When I was a little boy I had an atlas and I was fascinated by the little countries of the world. I studied everything about Liechtenstein until one day I discovered El Salvador! It was so far away and so exotic; I never imagined ever coming here and now here I am…
The country is quite charming. On one side there is the Pacific Ocean and on the other side are Guatemala and Honduras. Guatemala and Honduras have a strong indigenous feeling but I imagine that El Salvador has suffered many more slaughters in its history. We arrived in the evening from Guatemala after a rather twisted path that saw us go through border controls 6 times in one day!
After events in 2 small towns we reached our destination for the night. One thing that I have noticed ever since we left Mexico is that on every occasion the authorities play the national anthem and I find this disturbing because you see all the little children standing up putting their hands on their heart and singing. For me this is brain washing the children. It’s not that you shouldn’t be proud of your country; I always support England in the Football and Great Britain at the Olympics but I would never stand up for “God save the Queen”, and to put my hand on my heart for that is inconceivable. This is all a terrible militarization of a country from my point of view. When you instil a strong nationalism into the children it is no wonder that later on they willingly join the army and sacrifice their young lives for the concept of “nation”.
According to Luis on the base team, Voltaire said something like, “There can be no peace where there are, nations, flags and national anthems.” (can someone confirm this quote?) To this I would also add “borders” because it’s clear that while these things exist there will be those who want to put the value of these things higher than human life and justify violence with it.
After the previous day where a monument to commemorate the World March was unveiled in Esquipulas, today we unveiled a small town Square for Peace and Nonviolence. It was really quite special and it shows that this March is not a spontaneous thing that comes from nowhere. People from World without Wars and the Humanist Movement have been working in this area for 10 years; building relationships with local authorities, working with local people, organising events in promotion of peace and nonviolence, etc. The March really is an accumulation of a lot of hard work.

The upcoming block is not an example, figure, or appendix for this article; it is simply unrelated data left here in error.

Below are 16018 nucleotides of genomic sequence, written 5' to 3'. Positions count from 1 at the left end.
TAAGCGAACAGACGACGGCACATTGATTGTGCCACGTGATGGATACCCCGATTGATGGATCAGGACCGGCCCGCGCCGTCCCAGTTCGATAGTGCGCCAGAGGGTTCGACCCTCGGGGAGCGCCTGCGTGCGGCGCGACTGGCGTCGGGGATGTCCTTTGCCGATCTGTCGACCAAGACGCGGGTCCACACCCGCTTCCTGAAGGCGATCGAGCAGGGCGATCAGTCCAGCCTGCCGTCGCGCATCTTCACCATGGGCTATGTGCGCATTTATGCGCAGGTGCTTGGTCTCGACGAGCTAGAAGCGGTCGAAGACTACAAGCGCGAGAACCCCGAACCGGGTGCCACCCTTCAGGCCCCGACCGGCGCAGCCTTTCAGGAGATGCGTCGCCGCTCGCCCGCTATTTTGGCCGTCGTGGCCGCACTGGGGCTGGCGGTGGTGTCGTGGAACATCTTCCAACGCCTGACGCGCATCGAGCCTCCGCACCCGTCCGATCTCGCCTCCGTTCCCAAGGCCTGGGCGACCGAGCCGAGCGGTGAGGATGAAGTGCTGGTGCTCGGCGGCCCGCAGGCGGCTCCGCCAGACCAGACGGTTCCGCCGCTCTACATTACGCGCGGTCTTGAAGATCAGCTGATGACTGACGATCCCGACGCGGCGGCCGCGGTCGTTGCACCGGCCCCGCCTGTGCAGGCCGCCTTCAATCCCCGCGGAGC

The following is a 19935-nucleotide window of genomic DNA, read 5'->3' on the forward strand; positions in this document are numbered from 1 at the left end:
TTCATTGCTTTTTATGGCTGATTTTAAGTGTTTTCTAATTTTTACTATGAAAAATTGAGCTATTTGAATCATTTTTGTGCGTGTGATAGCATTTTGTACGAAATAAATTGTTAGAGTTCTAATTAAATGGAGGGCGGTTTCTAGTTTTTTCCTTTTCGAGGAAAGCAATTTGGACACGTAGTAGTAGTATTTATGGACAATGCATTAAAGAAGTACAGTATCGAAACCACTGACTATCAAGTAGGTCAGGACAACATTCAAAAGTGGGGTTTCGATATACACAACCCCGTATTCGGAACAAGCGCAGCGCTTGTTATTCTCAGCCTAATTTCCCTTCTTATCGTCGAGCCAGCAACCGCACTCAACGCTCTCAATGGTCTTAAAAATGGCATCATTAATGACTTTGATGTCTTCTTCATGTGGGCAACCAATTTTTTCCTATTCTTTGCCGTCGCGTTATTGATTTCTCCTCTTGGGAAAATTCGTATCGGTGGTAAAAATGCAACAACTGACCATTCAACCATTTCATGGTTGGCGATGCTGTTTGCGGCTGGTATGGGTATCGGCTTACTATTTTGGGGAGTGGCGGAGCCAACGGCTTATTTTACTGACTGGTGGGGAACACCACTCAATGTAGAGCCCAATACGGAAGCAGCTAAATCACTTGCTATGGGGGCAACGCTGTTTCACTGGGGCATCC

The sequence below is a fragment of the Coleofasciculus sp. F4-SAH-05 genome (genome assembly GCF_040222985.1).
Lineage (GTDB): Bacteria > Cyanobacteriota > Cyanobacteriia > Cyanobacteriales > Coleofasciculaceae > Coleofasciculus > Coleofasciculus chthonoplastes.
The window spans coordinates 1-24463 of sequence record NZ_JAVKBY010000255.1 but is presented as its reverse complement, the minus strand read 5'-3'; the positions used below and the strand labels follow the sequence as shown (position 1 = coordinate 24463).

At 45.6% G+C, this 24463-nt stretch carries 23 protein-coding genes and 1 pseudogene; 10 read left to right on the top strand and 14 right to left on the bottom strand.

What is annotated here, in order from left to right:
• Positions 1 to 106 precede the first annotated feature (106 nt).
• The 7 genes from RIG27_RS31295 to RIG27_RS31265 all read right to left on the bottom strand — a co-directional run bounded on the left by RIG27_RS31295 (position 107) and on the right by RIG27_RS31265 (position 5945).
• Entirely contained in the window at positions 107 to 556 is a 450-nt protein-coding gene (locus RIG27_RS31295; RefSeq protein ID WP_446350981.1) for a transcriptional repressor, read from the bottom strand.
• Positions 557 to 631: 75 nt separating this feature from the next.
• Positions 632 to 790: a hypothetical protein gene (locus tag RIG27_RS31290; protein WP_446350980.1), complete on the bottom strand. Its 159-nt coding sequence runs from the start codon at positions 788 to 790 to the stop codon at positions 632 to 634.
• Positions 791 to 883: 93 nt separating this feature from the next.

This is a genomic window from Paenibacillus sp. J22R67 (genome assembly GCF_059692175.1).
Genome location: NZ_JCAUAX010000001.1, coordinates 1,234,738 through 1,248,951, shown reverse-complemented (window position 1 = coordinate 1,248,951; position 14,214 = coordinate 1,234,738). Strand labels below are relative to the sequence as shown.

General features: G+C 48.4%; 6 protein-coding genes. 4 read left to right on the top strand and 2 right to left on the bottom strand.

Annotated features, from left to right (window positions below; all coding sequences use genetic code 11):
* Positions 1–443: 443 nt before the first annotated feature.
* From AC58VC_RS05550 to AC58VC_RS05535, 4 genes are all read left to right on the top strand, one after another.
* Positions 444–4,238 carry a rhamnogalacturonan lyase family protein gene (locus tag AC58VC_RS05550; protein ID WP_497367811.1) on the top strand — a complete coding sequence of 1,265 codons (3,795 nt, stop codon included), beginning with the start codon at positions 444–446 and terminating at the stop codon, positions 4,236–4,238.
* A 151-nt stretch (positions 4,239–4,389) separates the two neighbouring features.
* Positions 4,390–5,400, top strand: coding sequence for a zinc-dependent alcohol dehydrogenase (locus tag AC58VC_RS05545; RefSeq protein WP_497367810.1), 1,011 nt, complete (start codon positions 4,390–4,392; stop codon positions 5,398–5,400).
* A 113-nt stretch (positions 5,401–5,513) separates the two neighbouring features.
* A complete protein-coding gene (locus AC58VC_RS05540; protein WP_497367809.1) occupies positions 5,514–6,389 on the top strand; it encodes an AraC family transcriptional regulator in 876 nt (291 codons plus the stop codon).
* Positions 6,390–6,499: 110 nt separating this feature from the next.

In the evening, Micky, Magally and I went to a local radio station to do an interview with the idea that afterwards we would go to the central event in San Salvador. While waiting for the interview, we had the opportunity to hear from Mario about El Salvador. This March has been an opportunity to hear about different examples of Nonviolent struggle around the World and El Salvador has a proud history. Back in the 40s there was a military dictatorship that was brought down by a total national strike. And more recently in the 70s and 80s Archbishop Oscar Romero fought tirelessly for the poor and oppressed during another military dictatorship. He was nominated for the Nobel Peace Prize in 1979 but murdered by gunmen in his own church in 1980.
When we arrived at the Square for the central event we were told that it had been suspended because the organising team was unable to get a sound system. So we went over the road for something to eat. Unfortunately no one had told either us or the people that the event was cancelled! And while we were eating, one of the local organisers also came in to get some food and was surprised to see us there, explaining that there were many people in the square waiting for us. So we hurriedly finished our food and went to the Square.
In the Square was a bandstand (a raised platform with a roof) and a brass band was playing and there were several rows of people sitting on chairs and we thought we’d come to the wrong place. I had my small World March banner in my back pocket and we took it out and started to walk in the direction of the bandstand not really knowing if we were heading to people that were there for the World March or just passers-by who had stopped to listen to the music. Suddenly as we approached, the people jumped up and started enthusiastically applauding. It was incredible. There were still about 40 or 50 people waiting for us and listening to the band that the authorities had organised.
There were councillors and local authorities there and they were all keen to listen to our adventures with the World March. I was really touched by the reception. It was totally unexpected and I had a strong feeling that these people really wanted to be there. Many times in this leg through Central America the events have been attended by young students and I always wonder if they come because they are interested in our themes or because their teachers are. This time though there was no doubt. It was really a great gift to experience this event and will be one of my strongest memories from Central America.
With a big hug